“cost” of something by simply what you spend. You must also judge what
you get. I’m reasonably certain the cost of 1950’s level health care
has dropped in real terms over the last 60 years (and you can probably
have a barber from the year 1500 bleed you for almost nothing
nowadays). Of course, with 1950’s health care, lots of things will kill
you that 2009 health care could prevent. Also, your quality of life, in
many instances, would be far worse, but you will have a little bit more
change in your pocket as the cost will be lower. Want to take the deal?
In fact, nobody in the US really wants 1950’s health care (or even
1990’s health care). They just want to pay 1950 prices for 2009 health
care. They want the latest pills, techniques, therapies, general genius
discoveries, and highly skilled labor that would make today’s
healthcare seem like science fiction a few years ago. But alas,
successful science fiction costs a lot.

In the case of health
care, the fact that we spend so much more on it now is largely a
positive. The negative part is if some, or a lot, of that spending is
wasteful. Of course, that is mostly the government’s fault and is not
the part on which the socialists want you to focus. We spend so much
more on health care, even relative to other advances, mostly because it
is worth so much more to us. Similarly, we spend so much more on
computers, compact discs, HDTV, and those wonderful one shot espresso
makers that make it like having a barista in your own home.
Interestingly, we also spend a ton more on these other items now than
we did in 1950 because none of these existed in 1950 (well, you could
have hired a skilled Italian man to live with you and make you coffee
twice a day, so I guess that existed and the price has in fact come
down; my bad, analogy shot). OK, you get the point. Health care today
is a combination of stuff that has existed for a while and a set of
entirely new things that look like (and really are) miracles from the
lens of even a few years ago. We spend more on health care because it’s
better. Say it with me again, slowly – this is a good thing, not a bad
thing.

In summary, if one more person cites soaring health care
costs as an indictment of the free market, when it is in fact a
staggering achievement of the free market, I’m going to rupture their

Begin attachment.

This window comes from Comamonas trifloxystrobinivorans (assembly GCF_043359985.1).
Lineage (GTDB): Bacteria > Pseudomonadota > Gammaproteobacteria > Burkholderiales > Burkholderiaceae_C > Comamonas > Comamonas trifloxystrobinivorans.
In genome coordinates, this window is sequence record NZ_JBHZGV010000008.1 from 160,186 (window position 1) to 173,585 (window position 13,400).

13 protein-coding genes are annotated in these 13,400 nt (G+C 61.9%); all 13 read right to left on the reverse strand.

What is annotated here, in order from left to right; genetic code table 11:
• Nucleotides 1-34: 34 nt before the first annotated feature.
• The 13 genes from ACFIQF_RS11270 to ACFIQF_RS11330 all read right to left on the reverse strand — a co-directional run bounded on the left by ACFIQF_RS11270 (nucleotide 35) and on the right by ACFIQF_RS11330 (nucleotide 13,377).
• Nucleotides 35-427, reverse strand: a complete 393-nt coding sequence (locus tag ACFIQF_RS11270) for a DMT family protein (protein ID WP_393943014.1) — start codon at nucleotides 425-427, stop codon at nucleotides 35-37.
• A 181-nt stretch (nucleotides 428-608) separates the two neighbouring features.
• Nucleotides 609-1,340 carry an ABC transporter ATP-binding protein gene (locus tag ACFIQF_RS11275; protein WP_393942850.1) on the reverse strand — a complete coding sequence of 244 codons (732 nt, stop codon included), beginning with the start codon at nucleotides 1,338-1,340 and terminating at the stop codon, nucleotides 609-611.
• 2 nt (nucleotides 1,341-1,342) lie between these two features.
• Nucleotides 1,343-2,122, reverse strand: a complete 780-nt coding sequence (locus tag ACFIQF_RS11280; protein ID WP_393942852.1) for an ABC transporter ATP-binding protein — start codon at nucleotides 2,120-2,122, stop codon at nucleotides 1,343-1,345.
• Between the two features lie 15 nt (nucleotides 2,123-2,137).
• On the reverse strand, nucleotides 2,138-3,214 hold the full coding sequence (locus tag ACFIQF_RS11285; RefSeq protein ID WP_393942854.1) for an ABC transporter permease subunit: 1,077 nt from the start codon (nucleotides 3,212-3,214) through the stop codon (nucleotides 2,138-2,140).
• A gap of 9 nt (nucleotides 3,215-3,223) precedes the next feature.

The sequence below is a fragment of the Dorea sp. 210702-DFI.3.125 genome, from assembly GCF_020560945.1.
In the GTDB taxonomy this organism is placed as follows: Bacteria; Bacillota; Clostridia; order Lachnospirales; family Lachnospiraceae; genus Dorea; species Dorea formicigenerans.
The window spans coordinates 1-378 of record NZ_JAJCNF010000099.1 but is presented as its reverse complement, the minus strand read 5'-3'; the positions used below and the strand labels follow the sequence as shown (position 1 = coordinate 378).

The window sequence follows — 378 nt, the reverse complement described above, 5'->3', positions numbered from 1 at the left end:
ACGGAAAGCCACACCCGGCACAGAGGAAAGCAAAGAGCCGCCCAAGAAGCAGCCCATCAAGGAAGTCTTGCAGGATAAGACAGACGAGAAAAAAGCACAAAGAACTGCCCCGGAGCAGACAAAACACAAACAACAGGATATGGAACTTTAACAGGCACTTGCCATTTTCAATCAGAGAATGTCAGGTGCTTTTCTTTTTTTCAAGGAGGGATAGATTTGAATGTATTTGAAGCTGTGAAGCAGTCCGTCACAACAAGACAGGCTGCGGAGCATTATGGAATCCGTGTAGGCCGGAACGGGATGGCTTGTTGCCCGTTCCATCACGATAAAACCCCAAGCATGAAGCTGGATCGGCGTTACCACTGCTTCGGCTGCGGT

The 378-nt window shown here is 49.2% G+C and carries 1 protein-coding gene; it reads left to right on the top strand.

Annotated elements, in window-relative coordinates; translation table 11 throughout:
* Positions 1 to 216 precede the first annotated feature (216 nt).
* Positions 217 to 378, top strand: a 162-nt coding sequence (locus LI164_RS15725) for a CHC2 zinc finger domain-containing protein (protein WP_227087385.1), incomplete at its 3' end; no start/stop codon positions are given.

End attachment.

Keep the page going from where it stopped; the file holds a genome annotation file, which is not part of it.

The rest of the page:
appendix and send them to a queue in the UK to get it fixed. Last we’ll
see of them.[1]

Myth #2 The Canadian Drug Story

Ah … one of the holy myths of the “US health care sucks” crowd. This should be fun.

The
general story is how you can buy many drugs in Canada cheaper than you
can buy them in the US. This story is often, without specifically tying
the logic together, taken as an obvious indictment of the US’s
(relatively) free market system. This is grossly misguided.

Here’s
what happens. We have a (relatively) free market in the US where drug
companies spend a ton to develop new wonder drugs, a non-trivial amount
of which is spent to satisfy regulatory requirements. The cost of this
development is called a “fixed cost.” Once it’s developed it does not
cost that much to make each pill. That’s called a “variable cost.” If
people only paid the variable cost (or a bit more) for each pill the
whole thing would not work. You see, the company would never get back
the massive fixed cost of creating the drug in the first place, and so
no company would try to develop one. Thus, companies have to, and do,
charge more than the variable cost of making each pill.[2] Some look at
this system and say to the drug companies “gee, it doesn’t cost you
much to make one more pill, so it’s unfair that you charge much more
than your cost.” They are completely wrong and not looking at all the
costs.

So, let’s bring this back to our good natured friends to
the North (good natured barring hockey when they’ll kill you as soon as
look at you[3]). They have socialized medicine and they bargain as the
only Canadian buyer for drugs, paying well below normal costs. Drug
companies that spent the enormous fixed costs to create new miracles
are charging a relatively high cost in the free and still largely
competitive world (the US) to recoup their fixed cost and to make a
profit. But socialist societies like Canada limit the price they are
allowed to charge. The US-based company is then faced with a dilemma.
What Canada will pay is not enough to ever have justified creating the
miracle pill. But, once created, perhaps Canada is paying more than the
variable cost of each pill. Thus, the company can make some money by
also selling to Canada at a lower price as it’s still more than it
costs them to make that last pill.

However, this is an accident
of Canada being a less-free country than the US, able to bargain as one
nation, much smaller, and next door. If we all tried to be Canada it’s
a non-working perpetual motion machine and no miracle pills ever get
made because there will be nobody to pay the fixed costs. I’m a big fan
of Canadians in general (particularly Wayne Gretzky and Mario Lemieux,
who if healthy probably would have eclipsed Gretzky – but I digress),
but when it comes to pharmaceuticals they are lucky parasitic hosers.
Drug companies in general sell their products to Canada at low prices,
making a little profit, and reducing slightly the amount they need to
charge other North Americans. This does create the silly illusion that
the Canadian system is somehow better than ours because our own drugs
are cheaper there. They are only cheaper to the extent we are
subsidizing them by paying their portion of drug development costs and,
unfortunately, we cannot subsidize ourselves (or we go blind).[4]

So,
what is the purpose behind those who tell tales of these cheap Canadian
drugs? Obviously they seek to ridicule our freer system by putting the
parasitic and socialist system on a pedestal. They seek to imply that
our system is broken, and delivers only expensive drugs, when the
socialist Canadian system delivers the goods for its people. Thus, they